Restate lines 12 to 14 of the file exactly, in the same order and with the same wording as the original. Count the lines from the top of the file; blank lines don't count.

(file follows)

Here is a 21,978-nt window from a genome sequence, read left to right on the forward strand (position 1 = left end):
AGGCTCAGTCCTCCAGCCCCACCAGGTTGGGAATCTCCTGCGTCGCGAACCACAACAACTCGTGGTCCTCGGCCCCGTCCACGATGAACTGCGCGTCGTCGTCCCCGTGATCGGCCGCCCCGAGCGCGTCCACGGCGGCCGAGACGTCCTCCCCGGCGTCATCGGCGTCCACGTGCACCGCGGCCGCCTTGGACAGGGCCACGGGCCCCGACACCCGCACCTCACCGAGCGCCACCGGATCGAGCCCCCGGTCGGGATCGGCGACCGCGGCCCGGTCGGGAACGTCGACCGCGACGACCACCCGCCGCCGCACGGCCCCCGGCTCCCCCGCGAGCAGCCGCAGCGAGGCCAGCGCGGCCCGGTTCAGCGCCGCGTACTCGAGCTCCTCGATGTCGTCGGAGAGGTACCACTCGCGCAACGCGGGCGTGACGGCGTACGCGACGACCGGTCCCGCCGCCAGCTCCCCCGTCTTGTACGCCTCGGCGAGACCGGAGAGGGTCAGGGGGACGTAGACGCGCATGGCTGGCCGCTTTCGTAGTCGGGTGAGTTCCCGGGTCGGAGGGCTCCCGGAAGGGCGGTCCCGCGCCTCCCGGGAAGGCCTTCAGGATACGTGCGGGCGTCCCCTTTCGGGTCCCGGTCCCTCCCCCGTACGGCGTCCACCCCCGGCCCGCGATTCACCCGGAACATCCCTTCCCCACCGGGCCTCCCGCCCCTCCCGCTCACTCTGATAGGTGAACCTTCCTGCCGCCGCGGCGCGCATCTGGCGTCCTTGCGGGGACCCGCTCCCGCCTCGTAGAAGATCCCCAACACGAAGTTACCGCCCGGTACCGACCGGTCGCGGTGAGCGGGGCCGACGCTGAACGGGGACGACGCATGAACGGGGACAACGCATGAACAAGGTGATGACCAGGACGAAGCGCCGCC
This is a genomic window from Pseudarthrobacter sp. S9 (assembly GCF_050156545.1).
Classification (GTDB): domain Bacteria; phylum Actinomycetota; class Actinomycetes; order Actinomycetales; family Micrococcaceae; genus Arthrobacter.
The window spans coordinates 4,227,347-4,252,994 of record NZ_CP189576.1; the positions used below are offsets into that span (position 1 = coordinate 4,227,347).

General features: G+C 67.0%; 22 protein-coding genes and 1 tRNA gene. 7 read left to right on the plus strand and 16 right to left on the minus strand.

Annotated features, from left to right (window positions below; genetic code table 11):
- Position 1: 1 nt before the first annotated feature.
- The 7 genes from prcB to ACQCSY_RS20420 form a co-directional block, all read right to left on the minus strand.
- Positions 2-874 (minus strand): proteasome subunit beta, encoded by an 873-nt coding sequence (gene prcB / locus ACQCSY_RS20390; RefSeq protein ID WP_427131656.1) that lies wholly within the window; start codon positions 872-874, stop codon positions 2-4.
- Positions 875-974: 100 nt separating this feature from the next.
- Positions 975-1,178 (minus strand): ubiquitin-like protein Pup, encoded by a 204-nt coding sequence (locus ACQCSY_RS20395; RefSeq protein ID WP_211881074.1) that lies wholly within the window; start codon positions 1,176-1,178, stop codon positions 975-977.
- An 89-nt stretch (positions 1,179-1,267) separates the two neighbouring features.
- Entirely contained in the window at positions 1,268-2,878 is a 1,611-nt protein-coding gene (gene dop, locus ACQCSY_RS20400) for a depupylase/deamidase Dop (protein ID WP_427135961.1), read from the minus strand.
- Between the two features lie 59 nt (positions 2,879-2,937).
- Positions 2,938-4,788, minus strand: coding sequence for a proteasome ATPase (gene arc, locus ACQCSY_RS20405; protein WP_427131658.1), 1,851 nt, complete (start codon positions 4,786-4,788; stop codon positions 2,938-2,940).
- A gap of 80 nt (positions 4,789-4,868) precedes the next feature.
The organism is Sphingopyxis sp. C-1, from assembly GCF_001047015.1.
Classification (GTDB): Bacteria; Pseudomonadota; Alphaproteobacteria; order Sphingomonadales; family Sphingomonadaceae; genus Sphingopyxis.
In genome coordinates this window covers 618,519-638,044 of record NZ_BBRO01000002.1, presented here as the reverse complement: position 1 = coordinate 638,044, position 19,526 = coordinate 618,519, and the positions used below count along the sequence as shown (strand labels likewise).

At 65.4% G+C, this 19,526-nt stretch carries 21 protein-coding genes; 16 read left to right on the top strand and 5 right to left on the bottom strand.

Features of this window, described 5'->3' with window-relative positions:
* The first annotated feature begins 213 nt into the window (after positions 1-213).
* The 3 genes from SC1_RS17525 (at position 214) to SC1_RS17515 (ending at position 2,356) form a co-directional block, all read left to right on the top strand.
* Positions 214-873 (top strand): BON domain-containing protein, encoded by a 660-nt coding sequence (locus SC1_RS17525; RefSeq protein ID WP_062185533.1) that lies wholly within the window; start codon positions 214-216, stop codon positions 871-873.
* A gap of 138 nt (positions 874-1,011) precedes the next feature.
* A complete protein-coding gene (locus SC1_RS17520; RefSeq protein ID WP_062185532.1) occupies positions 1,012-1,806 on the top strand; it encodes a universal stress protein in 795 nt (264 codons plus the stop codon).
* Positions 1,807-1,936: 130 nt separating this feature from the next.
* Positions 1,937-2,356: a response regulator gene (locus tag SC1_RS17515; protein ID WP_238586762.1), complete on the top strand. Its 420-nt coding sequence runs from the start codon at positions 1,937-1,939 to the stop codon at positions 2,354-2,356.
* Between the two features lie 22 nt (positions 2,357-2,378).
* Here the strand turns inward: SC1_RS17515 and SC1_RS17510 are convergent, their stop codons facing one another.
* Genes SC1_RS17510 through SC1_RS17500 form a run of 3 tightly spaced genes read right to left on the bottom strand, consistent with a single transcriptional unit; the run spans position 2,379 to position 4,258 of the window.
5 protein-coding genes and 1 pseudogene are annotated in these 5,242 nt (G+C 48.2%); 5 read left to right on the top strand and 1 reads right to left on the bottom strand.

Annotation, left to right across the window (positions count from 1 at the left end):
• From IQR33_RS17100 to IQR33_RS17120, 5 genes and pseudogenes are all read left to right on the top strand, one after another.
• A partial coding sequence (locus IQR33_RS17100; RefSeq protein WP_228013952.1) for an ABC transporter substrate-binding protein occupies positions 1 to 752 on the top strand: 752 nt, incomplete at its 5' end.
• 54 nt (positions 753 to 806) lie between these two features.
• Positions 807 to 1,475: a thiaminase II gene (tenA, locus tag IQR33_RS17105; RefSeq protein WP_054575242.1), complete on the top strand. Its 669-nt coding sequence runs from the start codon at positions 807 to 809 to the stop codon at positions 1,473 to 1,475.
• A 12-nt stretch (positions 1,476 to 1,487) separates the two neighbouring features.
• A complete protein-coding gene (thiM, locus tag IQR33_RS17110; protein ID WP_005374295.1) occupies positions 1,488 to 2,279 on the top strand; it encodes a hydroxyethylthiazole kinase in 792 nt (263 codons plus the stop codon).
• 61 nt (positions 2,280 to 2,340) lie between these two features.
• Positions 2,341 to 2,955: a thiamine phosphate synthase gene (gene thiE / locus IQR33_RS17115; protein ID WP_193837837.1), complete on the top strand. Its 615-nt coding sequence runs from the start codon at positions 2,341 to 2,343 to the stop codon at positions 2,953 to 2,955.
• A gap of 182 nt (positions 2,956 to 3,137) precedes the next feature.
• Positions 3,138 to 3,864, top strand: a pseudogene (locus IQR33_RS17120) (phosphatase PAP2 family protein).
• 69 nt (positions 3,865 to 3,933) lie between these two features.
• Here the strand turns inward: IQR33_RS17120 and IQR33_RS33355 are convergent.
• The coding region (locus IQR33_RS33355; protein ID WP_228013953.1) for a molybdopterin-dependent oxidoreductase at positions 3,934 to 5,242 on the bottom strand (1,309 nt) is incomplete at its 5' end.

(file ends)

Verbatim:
- Positions 975-1,178 (minus strand): ubiquitin-like protein Pup, encoded by a 204-nt coding sequence (locus ACQCSY_RS20395; RefSeq protein ID WP_211881074.1) that lies wholly within the window; start codon positions 1,176-1,178, stop codon positions 975-977.
- An 89-nt stretch (positions 1,179-1,267) separates the two neighbouring features.
- Entirely contained in the window at positions 1,268-2,878 is a 1,611-nt protein-coding gene (gene dop, locus ACQCSY_RS20400) for a depupylase/deamidase Dop (protein ID WP_427135961.1), read from the minus strand.